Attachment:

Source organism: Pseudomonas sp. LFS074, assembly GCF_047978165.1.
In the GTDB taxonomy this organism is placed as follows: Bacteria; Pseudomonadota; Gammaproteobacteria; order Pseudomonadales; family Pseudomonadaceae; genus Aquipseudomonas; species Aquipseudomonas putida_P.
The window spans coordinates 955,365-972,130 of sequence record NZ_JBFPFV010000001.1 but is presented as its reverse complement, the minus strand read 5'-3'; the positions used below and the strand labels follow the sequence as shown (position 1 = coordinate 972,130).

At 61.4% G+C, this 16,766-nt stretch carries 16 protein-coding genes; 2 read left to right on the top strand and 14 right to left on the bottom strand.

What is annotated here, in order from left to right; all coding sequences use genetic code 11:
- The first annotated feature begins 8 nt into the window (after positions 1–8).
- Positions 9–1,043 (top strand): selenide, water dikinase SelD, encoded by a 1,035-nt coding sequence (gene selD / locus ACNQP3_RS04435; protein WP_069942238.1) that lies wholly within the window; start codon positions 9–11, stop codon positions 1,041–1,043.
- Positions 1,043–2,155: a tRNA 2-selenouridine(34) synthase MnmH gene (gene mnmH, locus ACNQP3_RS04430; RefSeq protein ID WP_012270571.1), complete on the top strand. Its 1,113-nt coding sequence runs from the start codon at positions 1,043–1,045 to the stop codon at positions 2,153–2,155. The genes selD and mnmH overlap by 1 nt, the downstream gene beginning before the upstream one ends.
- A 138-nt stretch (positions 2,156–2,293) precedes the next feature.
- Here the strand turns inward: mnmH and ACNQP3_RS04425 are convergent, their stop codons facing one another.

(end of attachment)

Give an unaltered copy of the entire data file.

Source organism: Pseudomonas sp. LFS074, assembly GCF_047978165.1.
In the GTDB taxonomy this organism is placed as follows: Bacteria; Pseudomonadota; Gammaproteobacteria; order Pseudomonadales; family Pseudomonadaceae; genus Aquipseudomonas; species Aquipseudomonas putida_P.
The window spans coordinates 955,365-972,130 of sequence record NZ_JBFPFV010000001.1 but is presented as its reverse complement, the minus strand read 5'-3'; the positions used below and the strand labels follow the sequence as shown (position 1 = coordinate 972,130).

At 61.4% G+C, this 16,766-nt stretch carries 16 protein-coding genes; 2 read left to right on the top strand and 14 right to left on the bottom strand.

What is annotated here, in order from left to right; all coding sequences use genetic code 11:
- The first annotated feature begins 8 nt into the window (after positions 1–8).
- Positions 9–1,043 (top strand): selenide, water dikinase SelD, encoded by a 1,035-nt coding sequence (gene selD / locus ACNQP3_RS04435; protein WP_069942238.1) that lies wholly within the window; start codon positions 9–11, stop codon positions 1,041–1,043.
- Positions 1,043–2,155: a tRNA 2-selenouridine(34) synthase MnmH gene (gene mnmH, locus ACNQP3_RS04430; RefSeq protein ID WP_012270571.1), complete on the top strand. Its 1,113-nt coding sequence runs from the start codon at positions 1,043–1,045 to the stop codon at positions 2,153–2,155. The genes selD and mnmH overlap by 1 nt, the downstream gene beginning before the upstream one ends.
- A 138-nt stretch (positions 2,156–2,293) precedes the next feature.
- Here the strand turns inward: mnmH and ACNQP3_RS04425 are convergent, their stop codons facing one another.